Fed yanks an emergency funding crutch that got too popular at the worst possible time for small banks

That includes Federal Reserve Chairman Jerome Powell, who predicted more bleeding for some “smaller and medium-sized banks” in testimony to the Senate Banking Committee earlier this month: “There will be more failures,” he put it bluntly. 

Powell’s warning came less than a week before the Fed’s emergency funding program, which was designed to help prevent contagion from the failure of Silicon Valley Bank and other regional lenders last year, officially shut down—not least because some banks turned the emergency support into a quick-cash machine.

The Bank Term Funding Program (BTFP), as it’s called, provided critical liquidity when many banks were struggling with depositor flight last spring. But with the Fed withdrawing its emergency support this week, banks will have to look to new sources for short-term funding—and that could exacerbate an already grim situation for some.

Regulators have brushed off the idea of any systemic threat to the banking system as a result of a few smaller bank failures, but there is a worst-case scenario that’s worth considering, according to John Sedunov, professor of finance at Villanova University. 

“One or two failures in this space would not be detrimental to the financial system as a whole. However, if there would be a large number of failures, then we could be talking about ‘too many to fail,’ which can have important consequences for the system,” Sedunov told Fortune. “There is a case to be made for systemic problems if you have too many banks failing at the same time.”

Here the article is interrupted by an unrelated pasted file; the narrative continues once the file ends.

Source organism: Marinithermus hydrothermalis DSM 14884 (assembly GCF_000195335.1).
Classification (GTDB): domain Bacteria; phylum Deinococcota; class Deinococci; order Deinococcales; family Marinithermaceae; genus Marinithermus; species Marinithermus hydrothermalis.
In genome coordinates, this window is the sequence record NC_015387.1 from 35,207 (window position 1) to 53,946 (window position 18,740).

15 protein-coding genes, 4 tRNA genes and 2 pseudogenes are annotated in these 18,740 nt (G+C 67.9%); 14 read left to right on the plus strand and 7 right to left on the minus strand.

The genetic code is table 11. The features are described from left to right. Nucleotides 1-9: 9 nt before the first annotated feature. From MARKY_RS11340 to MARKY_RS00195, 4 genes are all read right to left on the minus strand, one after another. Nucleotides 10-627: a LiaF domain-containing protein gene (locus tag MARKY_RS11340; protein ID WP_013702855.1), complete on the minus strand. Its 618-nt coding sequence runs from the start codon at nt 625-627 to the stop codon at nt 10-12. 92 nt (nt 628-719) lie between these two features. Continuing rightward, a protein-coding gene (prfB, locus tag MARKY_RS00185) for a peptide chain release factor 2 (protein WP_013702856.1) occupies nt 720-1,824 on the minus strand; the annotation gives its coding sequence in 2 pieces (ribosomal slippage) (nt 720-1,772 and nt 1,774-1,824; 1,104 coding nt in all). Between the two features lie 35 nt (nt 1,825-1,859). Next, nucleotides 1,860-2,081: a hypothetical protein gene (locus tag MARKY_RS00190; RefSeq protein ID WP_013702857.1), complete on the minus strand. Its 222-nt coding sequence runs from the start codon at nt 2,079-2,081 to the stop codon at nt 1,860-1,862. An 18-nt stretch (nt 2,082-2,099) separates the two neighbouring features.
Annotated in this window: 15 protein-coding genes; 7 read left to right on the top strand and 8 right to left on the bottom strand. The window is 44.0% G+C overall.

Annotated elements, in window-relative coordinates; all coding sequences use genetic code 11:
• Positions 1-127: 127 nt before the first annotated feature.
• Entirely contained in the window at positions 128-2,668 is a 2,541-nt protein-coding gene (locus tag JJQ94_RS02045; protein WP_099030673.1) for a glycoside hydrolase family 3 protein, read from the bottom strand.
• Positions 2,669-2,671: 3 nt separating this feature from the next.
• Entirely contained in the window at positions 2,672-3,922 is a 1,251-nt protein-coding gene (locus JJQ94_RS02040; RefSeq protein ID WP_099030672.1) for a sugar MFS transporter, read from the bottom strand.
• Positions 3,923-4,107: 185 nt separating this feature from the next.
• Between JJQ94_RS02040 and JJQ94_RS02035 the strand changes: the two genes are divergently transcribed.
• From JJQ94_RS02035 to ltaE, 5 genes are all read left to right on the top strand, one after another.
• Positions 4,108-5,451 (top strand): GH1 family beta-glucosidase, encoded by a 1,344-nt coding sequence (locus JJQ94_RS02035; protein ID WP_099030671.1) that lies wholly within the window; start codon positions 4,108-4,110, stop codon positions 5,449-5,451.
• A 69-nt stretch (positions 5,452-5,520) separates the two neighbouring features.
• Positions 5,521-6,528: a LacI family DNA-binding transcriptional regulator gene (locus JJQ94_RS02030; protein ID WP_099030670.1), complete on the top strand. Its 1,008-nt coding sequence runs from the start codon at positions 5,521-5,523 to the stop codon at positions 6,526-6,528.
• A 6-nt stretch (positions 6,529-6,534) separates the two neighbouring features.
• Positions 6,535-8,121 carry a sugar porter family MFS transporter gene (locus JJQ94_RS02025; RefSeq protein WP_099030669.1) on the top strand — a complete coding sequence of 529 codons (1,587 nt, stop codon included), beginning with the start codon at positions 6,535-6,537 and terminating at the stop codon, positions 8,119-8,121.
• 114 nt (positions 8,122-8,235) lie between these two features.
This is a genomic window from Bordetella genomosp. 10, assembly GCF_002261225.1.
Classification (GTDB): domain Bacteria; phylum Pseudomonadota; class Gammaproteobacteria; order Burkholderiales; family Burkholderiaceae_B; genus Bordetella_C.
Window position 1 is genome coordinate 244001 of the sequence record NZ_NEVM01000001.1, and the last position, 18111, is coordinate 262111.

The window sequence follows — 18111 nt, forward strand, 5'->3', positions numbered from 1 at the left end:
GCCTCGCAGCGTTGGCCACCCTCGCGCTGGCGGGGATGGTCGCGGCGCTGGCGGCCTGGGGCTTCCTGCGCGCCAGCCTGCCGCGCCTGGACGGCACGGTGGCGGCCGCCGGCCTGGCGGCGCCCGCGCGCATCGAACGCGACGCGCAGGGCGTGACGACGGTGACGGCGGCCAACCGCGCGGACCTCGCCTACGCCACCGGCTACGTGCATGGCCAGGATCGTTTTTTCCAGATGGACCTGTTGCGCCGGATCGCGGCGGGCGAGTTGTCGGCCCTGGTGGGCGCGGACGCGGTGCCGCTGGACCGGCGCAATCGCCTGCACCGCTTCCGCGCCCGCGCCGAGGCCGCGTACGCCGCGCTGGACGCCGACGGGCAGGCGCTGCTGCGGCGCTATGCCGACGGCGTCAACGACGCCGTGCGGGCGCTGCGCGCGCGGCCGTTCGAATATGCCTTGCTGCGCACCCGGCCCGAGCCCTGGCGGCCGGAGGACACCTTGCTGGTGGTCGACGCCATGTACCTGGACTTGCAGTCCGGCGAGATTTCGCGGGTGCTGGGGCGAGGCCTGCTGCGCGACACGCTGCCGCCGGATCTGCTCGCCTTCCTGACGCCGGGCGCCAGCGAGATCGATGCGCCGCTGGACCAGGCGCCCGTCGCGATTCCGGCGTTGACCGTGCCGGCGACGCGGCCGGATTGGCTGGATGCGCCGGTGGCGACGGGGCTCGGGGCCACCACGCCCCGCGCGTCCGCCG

Sedunov clarified that he’s not predicting an immediate wave of bank failures—even though others are. And he described the closure of the Fed’s key emergency lending facility as another headwind for banks, rather than an outright disaster.

Still, the loss of the emergency funding program couldn’t come at a worse time, as interest rates remain high, the commercial real estate industry continues to suffer, and depositors could start to get nervous about banks that are struggling to cope in the new environment. Instead of a repeat of 2008, when regulators said they had to step in to save banks that were “too big to fail,” officials might have to come to the rescue due to a “too many to fail” dynamic, with many smaller banks collapsing.

But let’s be clear: “This is a worst-case scenario that comes from a confluence of events,” according to Sedunov. “It’s a possible scenario, but not something I’m losing sleep over just yet.”

Banks’ world of hurt

Banks’ issues really began when the Federal Reserve started aggressively hiking interest rates in March 2022 to combat the hottest inflation in four decades. The move caught some banks off guard, leaving them holding assets—particularly long-term Treasuries—that were quickly being devalued by the rate hikes.

When investors and depositors started getting word that banks were sitting on $1.7 trillion in unrealized losses, largely as a result of this phenomenon, they began looking for the lenders that were in the worst standing. That came to a head last March, when rumors of liquidity issues at Santa Clara, Calif.–based Silicon Valley Bank sparked the fastest bank run in modern history, forcing the bank to shut its doors. Although the collapse didn’t end up causing a wave of bank failures nationwide, as some predicted it would, it exposed how interest rate pressures are an underlying threat for banks.